The only thing I take seriously is my Freedom. And Bacon.

Friday, September 3, 2010

Friday The 13th. A Tale of Death, Needle Sticks, Asshole Bosses and Luck.

Though I'm a big believer in 'signs' and 'fate' – I never really bought into the superstition of Friday the 13th.

And then: One early morning, a few years ago, Friday the 13th in the month of July, I'd just walked in the squad with a cup of coffee and my pink backpack when we got hit out for a 32 year old male in cardiac arrest.

Great.

When the ambulance pulls up, we are met in the street by hysterical family members. One female recognizes me – "I remember you!" she says. "You're the medic who took my grandfather to the hospital and he died!"

Super duper.

I remember her grandfather – how could I forget – 10 years in EMS and I was only ever threatened with one lawsuit and guess who it was – YEP- the very lady that was standing before me now.

Rewind, 9 months: Her grandfather was a 500+ pound man that was on the second floor (of course!) lying in bed, make chortling sounds when I walked in the room. We'd been hit out for "Difficulty breathing" – but this guy was 2 seconds away from NOT BREATHING.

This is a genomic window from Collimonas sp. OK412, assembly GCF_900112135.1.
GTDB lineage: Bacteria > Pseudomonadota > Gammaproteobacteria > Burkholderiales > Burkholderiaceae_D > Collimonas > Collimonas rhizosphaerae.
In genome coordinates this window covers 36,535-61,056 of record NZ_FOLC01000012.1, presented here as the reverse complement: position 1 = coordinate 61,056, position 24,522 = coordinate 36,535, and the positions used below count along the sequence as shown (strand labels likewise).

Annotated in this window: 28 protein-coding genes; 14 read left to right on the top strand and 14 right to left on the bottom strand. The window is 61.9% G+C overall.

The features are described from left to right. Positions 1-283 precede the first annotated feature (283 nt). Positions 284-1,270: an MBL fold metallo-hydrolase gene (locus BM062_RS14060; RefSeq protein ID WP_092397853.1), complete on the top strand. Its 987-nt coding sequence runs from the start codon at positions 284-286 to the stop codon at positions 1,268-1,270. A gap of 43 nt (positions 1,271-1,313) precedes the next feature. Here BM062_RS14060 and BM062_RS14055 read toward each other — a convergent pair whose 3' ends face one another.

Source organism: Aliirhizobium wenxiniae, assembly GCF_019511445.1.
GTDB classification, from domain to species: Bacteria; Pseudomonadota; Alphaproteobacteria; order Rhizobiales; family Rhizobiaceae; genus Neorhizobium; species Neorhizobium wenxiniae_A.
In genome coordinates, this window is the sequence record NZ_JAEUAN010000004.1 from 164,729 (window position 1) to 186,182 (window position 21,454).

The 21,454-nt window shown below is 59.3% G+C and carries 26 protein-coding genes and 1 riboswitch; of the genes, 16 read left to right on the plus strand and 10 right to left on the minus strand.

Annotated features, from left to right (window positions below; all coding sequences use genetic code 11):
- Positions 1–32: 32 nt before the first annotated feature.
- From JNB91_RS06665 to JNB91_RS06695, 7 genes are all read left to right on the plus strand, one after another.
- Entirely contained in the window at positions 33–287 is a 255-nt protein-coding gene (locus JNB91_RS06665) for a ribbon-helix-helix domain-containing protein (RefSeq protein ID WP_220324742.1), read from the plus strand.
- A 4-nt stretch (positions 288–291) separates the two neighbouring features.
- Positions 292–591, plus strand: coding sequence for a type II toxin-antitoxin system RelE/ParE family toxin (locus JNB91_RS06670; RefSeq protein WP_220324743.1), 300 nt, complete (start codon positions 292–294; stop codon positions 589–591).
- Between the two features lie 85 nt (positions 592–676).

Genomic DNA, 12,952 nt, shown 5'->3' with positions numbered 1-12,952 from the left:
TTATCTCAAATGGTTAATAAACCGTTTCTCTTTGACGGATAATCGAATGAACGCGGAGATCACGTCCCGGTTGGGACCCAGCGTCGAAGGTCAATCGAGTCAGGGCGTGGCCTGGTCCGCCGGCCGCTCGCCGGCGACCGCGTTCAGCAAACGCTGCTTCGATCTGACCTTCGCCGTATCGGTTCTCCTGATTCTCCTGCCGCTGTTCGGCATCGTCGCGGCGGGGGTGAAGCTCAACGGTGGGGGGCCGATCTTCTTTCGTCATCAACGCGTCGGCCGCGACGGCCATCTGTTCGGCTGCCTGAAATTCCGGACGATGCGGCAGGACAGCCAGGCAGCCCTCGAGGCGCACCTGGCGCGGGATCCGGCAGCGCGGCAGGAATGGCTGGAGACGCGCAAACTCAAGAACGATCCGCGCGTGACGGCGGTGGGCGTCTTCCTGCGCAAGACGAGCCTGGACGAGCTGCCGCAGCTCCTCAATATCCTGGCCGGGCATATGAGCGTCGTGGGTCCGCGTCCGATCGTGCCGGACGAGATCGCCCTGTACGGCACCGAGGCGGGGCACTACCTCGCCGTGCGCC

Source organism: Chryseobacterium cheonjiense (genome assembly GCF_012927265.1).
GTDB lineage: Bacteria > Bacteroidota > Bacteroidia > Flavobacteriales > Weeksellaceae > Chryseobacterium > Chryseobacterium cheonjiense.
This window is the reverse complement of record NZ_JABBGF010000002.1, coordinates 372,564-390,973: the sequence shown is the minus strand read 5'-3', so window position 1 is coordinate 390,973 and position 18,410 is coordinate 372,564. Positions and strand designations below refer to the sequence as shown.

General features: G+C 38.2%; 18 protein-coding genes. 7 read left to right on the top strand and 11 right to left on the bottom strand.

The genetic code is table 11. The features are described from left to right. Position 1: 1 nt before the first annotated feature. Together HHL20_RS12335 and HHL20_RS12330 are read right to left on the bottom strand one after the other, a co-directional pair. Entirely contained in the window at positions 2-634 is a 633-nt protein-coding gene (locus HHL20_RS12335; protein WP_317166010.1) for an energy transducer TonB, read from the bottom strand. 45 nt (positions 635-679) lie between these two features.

I had 3 major obstacles: 1) It's hard to intubate obese patients. 2) Did I mention he was obese? AND on the SECOND FLOOR. 3) The family was FREAKING OUT and there were about 15 of them. With family members shouting "Have mercy Lord" "Praise you Jesus" and "Help Us Lord, Help Us!"I felt like I was in a Baptist Church.

But. Someone was looking out for me, because I got the tube on the first try, with the help of the Cheltenham Police we got his body out (with me repeating, "Don't lose the tube, don't lose the tube!) and we didn't lose the tube.

Of course, he went into cardiac arrest, but as far as cardiac arrests go, it ACTUALLY WENT PERFECTLY. I was high fiving everyone after that call. It ran smooth, never lost the tube, followed protocols w/o any glitches.

A few months later, I learn the family wants to sue us. They felt we "took too long" to get there. I couldn't believe it. I remembered everything about that call - mostly the fact that despite the hysterical family under my feet the whole time – we all kept our composure and it went fantastically!